The following is a brief description of the metric system along with its goals and short history.

  1. The metric system is a decimalized system of measurement based on the meter and the gram.
  2. It exists in several variations, with different choices of base units, though these do not affect its day-to-day use.
  3. Over the last two centuries, different variants have been considered the metric system.
  4. Since the 1960s the International System of Units (SI) ("Système International d'Unités" in French, hence "SI") is the internationally recognized standard metric system.
  5. Metric units of mass, length, and electricity are widely used around the world for both everyday and scientific purposes. Time (generally) is not.
  6. One goal of the metric system is to have a single unit for any physical quantity.
  7. All lengths and distances, for example, are measured in meters, or thousandths of a metre (millimetres), or thousands of meters (kilometres), and so on.
  8. There is no profusion of different units with different conversion factors, such as inches, feet, yards, fathoms, rods, chains, furlongs, miles, nautical miles, leagues, etc.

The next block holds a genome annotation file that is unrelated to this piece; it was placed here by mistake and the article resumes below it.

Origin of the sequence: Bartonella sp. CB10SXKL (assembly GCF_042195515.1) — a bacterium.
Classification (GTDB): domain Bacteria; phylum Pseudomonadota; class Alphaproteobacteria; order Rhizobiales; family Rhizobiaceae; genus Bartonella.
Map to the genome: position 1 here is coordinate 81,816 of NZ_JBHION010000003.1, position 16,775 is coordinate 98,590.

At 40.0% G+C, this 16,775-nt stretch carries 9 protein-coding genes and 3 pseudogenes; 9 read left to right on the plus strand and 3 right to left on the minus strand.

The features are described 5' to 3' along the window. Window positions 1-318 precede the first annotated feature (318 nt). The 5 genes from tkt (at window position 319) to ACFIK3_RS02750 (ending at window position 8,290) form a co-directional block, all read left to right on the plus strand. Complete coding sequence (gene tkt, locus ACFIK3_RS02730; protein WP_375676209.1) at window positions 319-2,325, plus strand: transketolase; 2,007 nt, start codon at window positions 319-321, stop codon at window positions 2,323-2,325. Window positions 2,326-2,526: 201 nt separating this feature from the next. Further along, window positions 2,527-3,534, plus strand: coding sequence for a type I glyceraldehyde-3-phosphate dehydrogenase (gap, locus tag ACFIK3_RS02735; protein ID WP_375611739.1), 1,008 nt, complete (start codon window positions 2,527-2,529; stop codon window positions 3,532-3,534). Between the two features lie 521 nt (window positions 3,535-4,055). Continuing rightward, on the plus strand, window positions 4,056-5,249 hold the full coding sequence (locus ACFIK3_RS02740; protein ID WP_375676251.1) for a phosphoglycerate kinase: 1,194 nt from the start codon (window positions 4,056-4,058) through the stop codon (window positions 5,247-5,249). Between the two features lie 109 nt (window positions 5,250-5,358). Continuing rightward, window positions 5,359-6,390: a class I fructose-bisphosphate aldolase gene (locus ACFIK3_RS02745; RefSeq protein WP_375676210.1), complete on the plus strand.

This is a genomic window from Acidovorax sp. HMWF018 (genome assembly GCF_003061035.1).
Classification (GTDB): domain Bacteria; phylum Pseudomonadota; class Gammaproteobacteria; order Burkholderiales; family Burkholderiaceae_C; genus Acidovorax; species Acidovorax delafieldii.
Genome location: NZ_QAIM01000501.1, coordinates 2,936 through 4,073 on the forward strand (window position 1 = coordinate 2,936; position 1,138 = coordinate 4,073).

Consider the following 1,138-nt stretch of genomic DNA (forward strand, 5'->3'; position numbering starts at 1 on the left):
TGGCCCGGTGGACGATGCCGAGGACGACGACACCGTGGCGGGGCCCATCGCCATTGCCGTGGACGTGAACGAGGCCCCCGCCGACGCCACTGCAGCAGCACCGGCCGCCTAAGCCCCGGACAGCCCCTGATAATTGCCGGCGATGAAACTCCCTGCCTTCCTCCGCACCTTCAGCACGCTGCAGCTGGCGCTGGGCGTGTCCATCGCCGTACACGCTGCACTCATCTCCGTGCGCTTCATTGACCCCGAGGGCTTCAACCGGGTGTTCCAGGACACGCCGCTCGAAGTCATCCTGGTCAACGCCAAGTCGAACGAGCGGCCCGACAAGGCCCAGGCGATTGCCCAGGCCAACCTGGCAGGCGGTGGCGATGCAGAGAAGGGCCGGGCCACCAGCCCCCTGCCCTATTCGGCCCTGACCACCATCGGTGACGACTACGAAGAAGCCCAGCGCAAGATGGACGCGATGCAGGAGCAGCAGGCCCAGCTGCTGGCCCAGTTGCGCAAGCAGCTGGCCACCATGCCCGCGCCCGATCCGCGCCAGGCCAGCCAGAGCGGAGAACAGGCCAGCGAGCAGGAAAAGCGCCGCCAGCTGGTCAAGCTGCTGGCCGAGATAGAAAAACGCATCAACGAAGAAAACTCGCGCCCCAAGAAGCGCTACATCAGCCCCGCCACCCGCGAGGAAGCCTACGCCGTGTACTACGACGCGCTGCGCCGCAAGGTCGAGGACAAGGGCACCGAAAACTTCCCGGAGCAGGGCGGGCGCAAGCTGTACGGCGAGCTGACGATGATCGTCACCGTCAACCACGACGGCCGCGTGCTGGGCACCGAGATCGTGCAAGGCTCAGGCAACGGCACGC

9. Multiples and submultiples are related to the fundamental unit by factors of powers of ten, so that one can convert by simply moving the decimal place: 1.234 meters is 1234 millimeters, 0.001234 kilometers, etc.
  10. The use of fractions, such as 2/5 of a meter, is not prohibited, but uncommon.
  11. The original metric system was intended to be used with the units of time of the French Republican Calendar, but these fell into disuse along with the calendar.
  12. The metric system was first introduced in late 18th century France by the chemist Lavoisier to replace the disparate systems of measures then in use with a unified, natural and universal system.
  13. In the early metric system there were several fundamental or base units, the grad or grade for angles, the meter for length, the gram for mass and the liter for capacity.